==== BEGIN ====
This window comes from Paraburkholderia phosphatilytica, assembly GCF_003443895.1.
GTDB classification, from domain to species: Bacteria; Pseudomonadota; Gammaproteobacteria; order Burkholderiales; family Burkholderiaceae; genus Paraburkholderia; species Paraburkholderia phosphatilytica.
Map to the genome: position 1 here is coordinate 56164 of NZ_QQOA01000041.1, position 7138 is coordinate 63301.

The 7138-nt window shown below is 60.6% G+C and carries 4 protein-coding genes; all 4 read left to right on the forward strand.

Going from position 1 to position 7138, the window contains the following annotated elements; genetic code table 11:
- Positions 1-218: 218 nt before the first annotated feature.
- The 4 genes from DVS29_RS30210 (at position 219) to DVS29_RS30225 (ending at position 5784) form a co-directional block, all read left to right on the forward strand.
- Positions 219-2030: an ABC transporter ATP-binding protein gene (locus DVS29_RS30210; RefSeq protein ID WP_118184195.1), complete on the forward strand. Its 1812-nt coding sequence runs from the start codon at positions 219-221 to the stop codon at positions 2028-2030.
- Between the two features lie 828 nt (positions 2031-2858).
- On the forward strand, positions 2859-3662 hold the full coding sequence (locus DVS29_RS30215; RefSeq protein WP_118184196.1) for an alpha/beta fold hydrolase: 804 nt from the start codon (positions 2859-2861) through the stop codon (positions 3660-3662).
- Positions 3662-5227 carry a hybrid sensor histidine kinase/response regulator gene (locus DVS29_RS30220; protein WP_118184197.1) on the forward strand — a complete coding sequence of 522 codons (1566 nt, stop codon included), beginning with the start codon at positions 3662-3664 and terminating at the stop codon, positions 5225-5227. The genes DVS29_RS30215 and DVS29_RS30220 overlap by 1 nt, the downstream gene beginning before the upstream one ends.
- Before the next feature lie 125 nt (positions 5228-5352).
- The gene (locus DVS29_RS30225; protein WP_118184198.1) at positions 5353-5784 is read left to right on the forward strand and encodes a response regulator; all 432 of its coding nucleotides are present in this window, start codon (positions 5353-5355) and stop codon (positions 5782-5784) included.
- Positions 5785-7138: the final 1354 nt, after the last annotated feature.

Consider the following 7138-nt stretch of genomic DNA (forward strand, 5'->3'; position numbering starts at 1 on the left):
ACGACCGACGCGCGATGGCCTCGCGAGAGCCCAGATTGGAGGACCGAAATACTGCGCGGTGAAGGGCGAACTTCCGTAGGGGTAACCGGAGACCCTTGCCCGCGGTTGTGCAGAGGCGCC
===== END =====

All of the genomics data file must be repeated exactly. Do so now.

This window comes from Paraburkholderia phosphatilytica, assembly GCF_003443895.1.
GTDB classification, from domain to species: Bacteria; Pseudomonadota; Gammaproteobacteria; order Burkholderiales; family Burkholderiaceae; genus Paraburkholderia; species Paraburkholderia phosphatilytica.
Map to the genome: position 1 here is coordinate 56164 of NZ_QQOA01000041.1, position 7138 is coordinate 63301.

The 7138-nt window shown below is 60.6% G+C and carries 4 protein-coding genes; all 4 read left to right on the forward strand.

Going from position 1 to position 7138, the window contains the following annotated elements; genetic code table 11:
- Positions 1-218: 218 nt before the first annotated feature.
- The 4 genes from DVS29_RS30210 (at position 219) to DVS29_RS30225 (ending at position 5784) form a co-directional block, all read left to right on the forward strand.
- Positions 219-2030: an ABC transporter ATP-binding protein gene (locus DVS29_RS30210; RefSeq protein ID WP_118184195.1), complete on the forward strand. Its 1812-nt coding sequence runs from the start codon at positions 219-221 to the stop codon at positions 2028-2030.
- Between the two features lie 828 nt (positions 2031-2858).
- On the forward strand, positions 2859-3662 hold the full coding sequence (locus DVS29_RS30215; RefSeq protein WP_118184196.1) for an alpha/beta fold hydrolase: 804 nt from the start codon (positions 2859-2861) through the stop codon (positions 3660-3662).
- Positions 3662-5227 carry a hybrid sensor histidine kinase/response regulator gene (locus DVS29_RS30220; protein WP_118184197.1) on the forward strand — a complete coding sequence of 522 codons (1566 nt, stop codon included), beginning with the start codon at positions 3662-3664 and terminating at the stop codon, positions 5225-5227. The genes DVS29_RS30215 and DVS29_RS30220 overlap by 1 nt, the downstream gene beginning before the upstream one ends.
- Before the next feature lie 125 nt (positions 5228-5352).
- The gene (locus DVS29_RS30225; protein WP_118184198.1) at positions 5353-5784 is read left to right on the forward strand and encodes a response regulator; all 432 of its coding nucleotides are present in this window, start codon (positions 5353-5355) and stop codon (positions 5782-5784) included.
- Positions 5785-7138: the final 1354 nt, after the last annotated feature.

Consider the following 7138-nt stretch of genomic DNA (forward strand, 5'->3'; position numbering starts at 1 on the left):
ACGACCGACGCGCGATGGCCTCGCGAGAGCCCAGATTGGAGGACCGAAATACTGCGCGGTGAAGGGCGAACTTCCGTAGGGGTAACCGGAGACCCTTGCCCGCGGTTGTGCAGAGGCGCC